Iraq still faces trouble, particularly from its neighbors. As the uprising in Iran refuses to give up, its hard to predict what the regime in Tehran could do if 70 million people hungry for democracy and secularization bring it into its death throws. We all know the horror of what the Baathists, Saddam supporters, and Sunni extremists did to Iraq after they fell from power, there is no doubt that, if Khomeinism implodes, it could spew out the same terrorism—such as market and café bombings—and Iraq could bear the brunt of this, especially if the Mullahs and their allies sought to shift media attention away from their demise, which is becoming more of a possibility each day. Personally, I don’t think it’s a coincidence June saw an increased rate of high-profile attacks against Iraqi civilians as protests raged next door in Iran. Of course, a desperate and humiliated Al-Qaeda in Iraq was also eager to make it seem as if their attacks, not the June 30th deadline, were driving American soldiers from Iraqi cities and back to their bases. Despite rabid media hopes and speculation, the violence that hit parts of Iraq in June has not spilled over into July, and this month looks to be as calm as May, which was the calmest month in Iraq since 2003.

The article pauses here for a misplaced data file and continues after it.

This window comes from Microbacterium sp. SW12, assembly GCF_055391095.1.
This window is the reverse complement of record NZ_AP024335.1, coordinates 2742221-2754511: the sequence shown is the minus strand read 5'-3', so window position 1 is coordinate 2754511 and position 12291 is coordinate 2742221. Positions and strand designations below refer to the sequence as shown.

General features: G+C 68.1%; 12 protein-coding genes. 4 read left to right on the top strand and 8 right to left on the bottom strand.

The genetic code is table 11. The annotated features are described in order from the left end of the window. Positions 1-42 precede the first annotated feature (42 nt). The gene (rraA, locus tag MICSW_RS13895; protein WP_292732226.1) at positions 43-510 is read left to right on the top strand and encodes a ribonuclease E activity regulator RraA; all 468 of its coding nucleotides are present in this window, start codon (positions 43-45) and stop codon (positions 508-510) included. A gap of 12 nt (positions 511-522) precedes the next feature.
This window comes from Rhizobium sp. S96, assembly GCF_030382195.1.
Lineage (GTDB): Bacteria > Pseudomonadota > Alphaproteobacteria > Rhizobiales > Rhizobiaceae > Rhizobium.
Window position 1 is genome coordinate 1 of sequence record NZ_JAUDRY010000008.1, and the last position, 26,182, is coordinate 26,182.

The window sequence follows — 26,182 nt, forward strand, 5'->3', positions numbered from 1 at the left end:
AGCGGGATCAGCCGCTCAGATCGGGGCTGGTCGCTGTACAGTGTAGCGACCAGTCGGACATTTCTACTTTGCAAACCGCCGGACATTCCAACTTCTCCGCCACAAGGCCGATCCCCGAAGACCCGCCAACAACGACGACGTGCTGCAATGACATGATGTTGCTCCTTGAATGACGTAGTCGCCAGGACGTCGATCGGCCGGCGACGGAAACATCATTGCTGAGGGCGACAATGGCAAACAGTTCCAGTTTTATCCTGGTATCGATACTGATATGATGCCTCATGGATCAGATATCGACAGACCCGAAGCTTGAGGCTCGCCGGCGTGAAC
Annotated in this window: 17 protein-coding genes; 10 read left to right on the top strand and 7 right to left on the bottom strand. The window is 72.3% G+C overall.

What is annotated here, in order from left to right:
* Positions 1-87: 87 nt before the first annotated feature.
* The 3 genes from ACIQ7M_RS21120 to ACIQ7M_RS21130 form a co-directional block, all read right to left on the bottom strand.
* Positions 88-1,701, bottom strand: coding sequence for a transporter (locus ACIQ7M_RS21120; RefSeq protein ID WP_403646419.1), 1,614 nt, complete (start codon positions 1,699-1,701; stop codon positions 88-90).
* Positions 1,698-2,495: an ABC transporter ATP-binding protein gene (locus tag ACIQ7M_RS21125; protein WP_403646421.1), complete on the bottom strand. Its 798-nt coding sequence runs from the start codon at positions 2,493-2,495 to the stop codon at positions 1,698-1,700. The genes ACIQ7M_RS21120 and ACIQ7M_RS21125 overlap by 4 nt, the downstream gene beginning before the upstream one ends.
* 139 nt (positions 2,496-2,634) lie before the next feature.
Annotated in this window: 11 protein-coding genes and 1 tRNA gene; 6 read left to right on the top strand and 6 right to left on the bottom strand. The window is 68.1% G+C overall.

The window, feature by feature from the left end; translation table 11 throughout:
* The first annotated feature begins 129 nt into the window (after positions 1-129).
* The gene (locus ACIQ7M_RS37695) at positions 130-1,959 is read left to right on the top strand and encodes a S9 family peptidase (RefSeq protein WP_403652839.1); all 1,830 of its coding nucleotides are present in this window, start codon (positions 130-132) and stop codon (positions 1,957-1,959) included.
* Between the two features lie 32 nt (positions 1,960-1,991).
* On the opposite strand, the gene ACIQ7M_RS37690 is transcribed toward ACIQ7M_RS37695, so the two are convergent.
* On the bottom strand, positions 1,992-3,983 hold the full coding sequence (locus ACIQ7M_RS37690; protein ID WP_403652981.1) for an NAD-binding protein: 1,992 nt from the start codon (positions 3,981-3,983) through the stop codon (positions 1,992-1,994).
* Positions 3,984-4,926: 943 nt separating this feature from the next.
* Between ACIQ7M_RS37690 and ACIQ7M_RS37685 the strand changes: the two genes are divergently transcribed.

A congragulations and an apology to the people of Iraq from politicians across the United States should be in order. I’m not naïve though, and you shouldn’t be either. In the eyes of the Reids and Pelosis of the world, Iraq mind as well have spun off the earth’s axis. It was a subject that scored them a few cheap political points and could be swept under the rug when everything backfired. In fact, if it wasn’t for the financial crisis, I can’t help but feel that American voters might have seen what had been going on behind the curtains and rightfully voted against these people. It amazes me how a Senator can declare an effort lost and refer to a 4-star general as a liar without being ran straight out of office. 2010 could bring some solace to those of us who stood by Iraq in the most difficult of times, but the real solace comes in the continued growth and success in Iraq: the markets re-opening, the schools being built, and the brave young men and women who enlist into Iraq’s security forces and take an oath to protect their fellow citizens, so they can bring their children in a nation that could prove to be the Middle East’s greatest success story.